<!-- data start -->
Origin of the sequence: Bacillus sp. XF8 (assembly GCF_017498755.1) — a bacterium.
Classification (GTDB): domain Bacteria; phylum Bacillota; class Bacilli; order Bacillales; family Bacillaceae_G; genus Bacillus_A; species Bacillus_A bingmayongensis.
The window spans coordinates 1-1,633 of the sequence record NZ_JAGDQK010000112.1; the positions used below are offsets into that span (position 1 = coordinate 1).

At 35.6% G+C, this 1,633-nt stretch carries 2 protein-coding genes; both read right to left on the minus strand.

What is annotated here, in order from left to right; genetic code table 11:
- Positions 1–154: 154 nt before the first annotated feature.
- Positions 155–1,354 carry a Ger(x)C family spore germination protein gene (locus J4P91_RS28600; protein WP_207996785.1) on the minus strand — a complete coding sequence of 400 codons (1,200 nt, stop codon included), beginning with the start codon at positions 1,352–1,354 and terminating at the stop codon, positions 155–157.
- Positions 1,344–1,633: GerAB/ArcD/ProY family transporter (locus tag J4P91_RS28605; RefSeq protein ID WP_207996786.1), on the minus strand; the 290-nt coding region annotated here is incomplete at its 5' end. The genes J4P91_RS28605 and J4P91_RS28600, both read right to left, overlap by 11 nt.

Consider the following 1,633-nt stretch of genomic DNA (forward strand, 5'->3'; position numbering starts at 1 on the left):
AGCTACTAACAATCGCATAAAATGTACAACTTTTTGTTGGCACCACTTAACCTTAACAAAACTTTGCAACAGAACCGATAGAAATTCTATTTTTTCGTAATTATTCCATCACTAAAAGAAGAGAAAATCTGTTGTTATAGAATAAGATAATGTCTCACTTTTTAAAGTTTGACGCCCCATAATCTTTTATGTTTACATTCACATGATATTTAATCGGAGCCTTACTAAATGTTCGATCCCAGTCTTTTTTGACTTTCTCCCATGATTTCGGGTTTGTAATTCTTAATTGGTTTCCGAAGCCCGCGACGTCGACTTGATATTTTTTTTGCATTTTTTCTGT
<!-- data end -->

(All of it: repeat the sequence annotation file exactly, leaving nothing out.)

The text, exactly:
Origin of the sequence: Bacillus sp. XF8 (assembly GCF_017498755.1) — a bacterium.
Classification (GTDB): domain Bacteria; phylum Bacillota; class Bacilli; order Bacillales; family Bacillaceae_G; genus Bacillus_A; species Bacillus_A bingmayongensis.
The window spans coordinates 1-1,633 of the sequence record NZ_JAGDQK010000112.1; the positions used below are offsets into that span (position 1 = coordinate 1).

At 35.6% G+C, this 1,633-nt stretch carries 2 protein-coding genes; both read right to left on the minus strand.

What is annotated here, in order from left to right; genetic code table 11:
- Positions 1–154: 154 nt before the first annotated feature.
- Positions 155–1,354 carry a Ger(x)C family spore germination protein gene (locus J4P91_RS28600; protein WP_207996785.1) on the minus strand — a complete coding sequence of 400 codons (1,200 nt, stop codon included), beginning with the start codon at positions 1,352–1,354 and terminating at the stop codon, positions 155–157.
- Positions 1,344–1,633: GerAB/ArcD/ProY family transporter (locus tag J4P91_RS28605; RefSeq protein ID WP_207996786.1), on the minus strand; the 290-nt coding region annotated here is incomplete at its 5' end. The genes J4P91_RS28605 and J4P91_RS28600, both read right to left, overlap by 11 nt.

Consider the following 1,633-nt stretch of genomic DNA (forward strand, 5'->3'; position numbering starts at 1 on the left):
AGCTACTAACAATCGCATAAAATGTACAACTTTTTGTTGGCACCACTTAACCTTAACAAAACTTTGCAACAGAACCGATAGAAATTCTATTTTTTCGTAATTATTCCATCACTAAAAGAAGAGAAAATCTGTTGTTATAGAATAAGATAATGTCTCACTTTTTAAAGTTTGACGCCCCATAATCTTTTATGTTTACATTCACATGATATTTAATCGGAGCCTTACTAAATGTTCGATCCCAGTCTTTTTTGACTTTCTCCCATGATTTCGGGTTTGTAATTCTTAATTGGTTTCCGAAGCCCGCGACGTCGACTTGATATTTTTTTTGCATTTTTTCTGT